, as he hath by inheritance obtained a more excellent name than they. For unto which of the angels said he at any time, Thou art my Son, this ...[text shortened]... o is also God, participated in the creation.

    Confusing to say the least and not at all clear.[/b]
    It is absolutely crystal clear.

    1. Jesus was a created entity - Colossians 1:15,16
    2. Father and son is simply the description of a relationship.
    3. The term god simply means a might spiritual (sometimes human) entity. We have been preconditioned to think of it in terms of a deity, the Bible uses both. Its use does not necessitate that it is made with reference to the Almighty.
    4. Yes all things were created through the Christ - Colossians 1:16 states a s much and Proverbs 8 describes Christ as a figurative master worker.

    He is the image of the invisible God, the firstborn of all creation; because by means of him all other things were created in the heavens and on the earth, the things visible and the things invisible, whether they are thrones or lordships or governments or authorities. All other things have been created through him and for him. Also, he is before all other things, and by means of him all other things were made to exist. - Colossians 1:16
  12. Standard memberRJHinds
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    26 May '15 16:18
    Originally posted by robbie carrobie
    It is absolutely crystal clear.

    1. Jesus was a created entity - Colossians 1:15,16
    2. Father and son is simply the description of a relationship.
    3. The term god simply means a might spiritual (sometimes human) entity. We have been preconditioned to think of it in terms of a deity, the Bible uses both. Its use does not necessitate that it is m ...[text shortened]... ore all other things, and by means of him all other things were made to exist. - Colossians 1:16
    The Watchtower packaged god. 😏
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    26 May '15 16:496 edits
    Originally posted by Rajk999
    In the light of the fact that the 'Jesus is God' argument is still raging on I would like to add a passage that seems very confusing to the arguments of both camps.

    Being made so much better than the angels, as he hath by inheritance obtained a more excellent name than they.


    This speaks of the incarnation of God as a man to be our Redeemer, Savior, Lord and life.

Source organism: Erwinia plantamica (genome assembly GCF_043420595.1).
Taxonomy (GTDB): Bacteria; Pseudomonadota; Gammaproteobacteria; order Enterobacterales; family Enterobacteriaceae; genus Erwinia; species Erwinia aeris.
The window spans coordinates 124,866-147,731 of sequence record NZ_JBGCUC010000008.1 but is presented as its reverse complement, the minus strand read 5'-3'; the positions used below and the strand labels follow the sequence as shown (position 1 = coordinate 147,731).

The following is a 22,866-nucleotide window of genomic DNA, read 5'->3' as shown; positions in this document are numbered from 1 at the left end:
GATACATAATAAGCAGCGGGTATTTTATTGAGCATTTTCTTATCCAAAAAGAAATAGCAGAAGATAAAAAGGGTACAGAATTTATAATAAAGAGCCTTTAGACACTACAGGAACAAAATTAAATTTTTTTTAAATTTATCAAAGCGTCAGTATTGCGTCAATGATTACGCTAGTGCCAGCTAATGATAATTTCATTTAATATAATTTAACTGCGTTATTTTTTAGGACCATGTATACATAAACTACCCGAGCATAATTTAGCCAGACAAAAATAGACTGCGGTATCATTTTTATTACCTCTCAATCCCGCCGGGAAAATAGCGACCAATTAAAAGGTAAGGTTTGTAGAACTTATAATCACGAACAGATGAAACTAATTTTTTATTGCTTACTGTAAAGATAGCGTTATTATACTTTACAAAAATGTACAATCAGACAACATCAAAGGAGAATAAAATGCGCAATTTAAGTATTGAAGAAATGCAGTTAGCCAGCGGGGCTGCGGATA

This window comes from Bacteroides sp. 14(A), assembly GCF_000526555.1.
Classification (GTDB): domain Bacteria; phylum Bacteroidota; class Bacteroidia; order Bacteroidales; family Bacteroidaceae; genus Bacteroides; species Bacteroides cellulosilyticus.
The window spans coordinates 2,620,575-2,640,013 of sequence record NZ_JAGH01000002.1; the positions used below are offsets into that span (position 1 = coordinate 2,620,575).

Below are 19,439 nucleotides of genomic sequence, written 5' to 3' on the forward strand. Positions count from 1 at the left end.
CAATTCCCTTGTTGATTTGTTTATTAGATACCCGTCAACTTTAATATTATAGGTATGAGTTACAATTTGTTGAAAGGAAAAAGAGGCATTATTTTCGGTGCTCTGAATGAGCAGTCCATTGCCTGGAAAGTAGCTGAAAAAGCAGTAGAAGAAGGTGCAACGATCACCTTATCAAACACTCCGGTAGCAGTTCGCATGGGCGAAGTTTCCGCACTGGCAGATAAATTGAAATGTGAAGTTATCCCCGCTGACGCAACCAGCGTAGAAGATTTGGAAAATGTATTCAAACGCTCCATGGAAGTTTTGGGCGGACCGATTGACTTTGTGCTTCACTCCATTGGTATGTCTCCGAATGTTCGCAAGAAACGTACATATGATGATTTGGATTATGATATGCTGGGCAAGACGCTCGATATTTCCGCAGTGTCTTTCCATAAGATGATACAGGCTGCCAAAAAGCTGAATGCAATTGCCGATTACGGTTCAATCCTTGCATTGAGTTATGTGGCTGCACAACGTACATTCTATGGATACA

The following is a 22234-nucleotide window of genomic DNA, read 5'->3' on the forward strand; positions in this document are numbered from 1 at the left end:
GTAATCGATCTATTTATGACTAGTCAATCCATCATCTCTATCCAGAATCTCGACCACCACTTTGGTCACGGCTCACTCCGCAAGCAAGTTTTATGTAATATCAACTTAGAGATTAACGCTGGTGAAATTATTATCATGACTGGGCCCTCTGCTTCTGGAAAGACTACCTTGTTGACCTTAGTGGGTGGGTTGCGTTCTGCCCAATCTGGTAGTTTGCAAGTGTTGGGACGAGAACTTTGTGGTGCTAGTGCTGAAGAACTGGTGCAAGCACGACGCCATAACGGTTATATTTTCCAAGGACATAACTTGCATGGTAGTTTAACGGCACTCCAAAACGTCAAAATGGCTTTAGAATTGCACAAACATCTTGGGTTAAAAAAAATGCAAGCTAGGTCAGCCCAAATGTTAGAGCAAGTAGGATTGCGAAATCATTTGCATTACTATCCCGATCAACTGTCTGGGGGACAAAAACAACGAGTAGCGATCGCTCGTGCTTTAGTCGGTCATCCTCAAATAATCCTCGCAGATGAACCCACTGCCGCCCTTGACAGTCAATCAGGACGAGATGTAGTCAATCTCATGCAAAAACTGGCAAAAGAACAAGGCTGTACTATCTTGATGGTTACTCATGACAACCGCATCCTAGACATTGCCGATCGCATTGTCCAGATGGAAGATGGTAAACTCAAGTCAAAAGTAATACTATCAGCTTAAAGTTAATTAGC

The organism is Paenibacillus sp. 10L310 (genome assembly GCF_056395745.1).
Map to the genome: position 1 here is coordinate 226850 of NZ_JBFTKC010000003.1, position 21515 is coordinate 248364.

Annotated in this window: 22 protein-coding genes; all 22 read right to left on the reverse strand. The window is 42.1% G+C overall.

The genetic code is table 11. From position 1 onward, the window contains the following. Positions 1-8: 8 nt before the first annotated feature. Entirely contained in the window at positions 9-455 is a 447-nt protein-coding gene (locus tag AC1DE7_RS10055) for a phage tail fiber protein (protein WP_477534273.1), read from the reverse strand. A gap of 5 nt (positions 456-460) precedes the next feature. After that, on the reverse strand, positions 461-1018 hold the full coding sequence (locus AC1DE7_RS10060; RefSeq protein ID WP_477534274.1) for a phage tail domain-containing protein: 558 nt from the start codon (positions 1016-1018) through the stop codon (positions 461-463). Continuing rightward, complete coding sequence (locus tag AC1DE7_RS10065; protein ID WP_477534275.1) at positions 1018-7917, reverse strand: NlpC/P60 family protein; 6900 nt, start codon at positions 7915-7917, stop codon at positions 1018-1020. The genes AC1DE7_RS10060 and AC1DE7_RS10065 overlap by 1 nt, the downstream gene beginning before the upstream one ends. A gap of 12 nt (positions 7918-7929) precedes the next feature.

In the process of God dispensing Himself into man, along the way, economically God was incarnated as a human. You read it - "And the Word became flesh and tabernacled among us ..." (John 1:14)

    That is the Word that was with God and was God (John 1:1)

    For unto which of the angels said he at any time, Thou art my Son, this day have I begotten thee?


    Only two angels are mentioned by name in the Scripture - Gabriel and Michael. The answer has to be "To NO angel did God ever say that".

    One exception could be "the Angel of Jehovah" which a number of times is synonymous with God Himself.


    And again, I will be to him a Father, and he shall be to me a Son? And again, when he bringeth in the firstbegotten into the world, he saith, And let all the angels of God worship him.


    I don't see a problem so far contradicting that God incarnated as a man in His economy to dispense Himself into His redeemed and justified believers.


    And of the angels he saith, Who maketh his angels spirits, and his ministers a flame of fire. But unto the Son he saith, Thy throne, O God,


    This passage is a bases of the expression "God the Son".
    The Son of God here is spoken of as being God - period.


    is for ever and ever: a sceptre of righteousness is the sceptre of thy kingdom. Thou hast loved righteousness, and hated iniquity; therefore God, even thy God, hath anointed thee with the oil of gladness above thy fellows.


    This portion reveals that the man is God and the man has God.
    This is consisted with Him having "fellows" .

    He is one of us yet He is also God - the Son.

    God became a man so that we might become God, not in His Godhead, but we may become God by way of being His "many sons" being brought into the glorious expression of the Divine Being.

    As Hebrews says:

    "For it was fitting for Him, for who are all things and through whom are all things, in leading many sons into glory, to make the Author [or Captain, Originator, Inaugarator, Leader, Pioneer] of their salvation perfect through suffering.

    For both He who sanctifies and those who are being sanctified are all of One, for which cause He is not ashamed to call them brothers." (Hebrews 2:10,11)


    God who became man like us has fellows. And He is leading these fellows, these many other sons of God into the glorious expression of the eternal life. That is the God expressed in being mingled with humanity.

    He, being God the Son, has justified and redeemed His people. He is sanctifying them and leading them as the REAL Joshua - the Captain of salvation.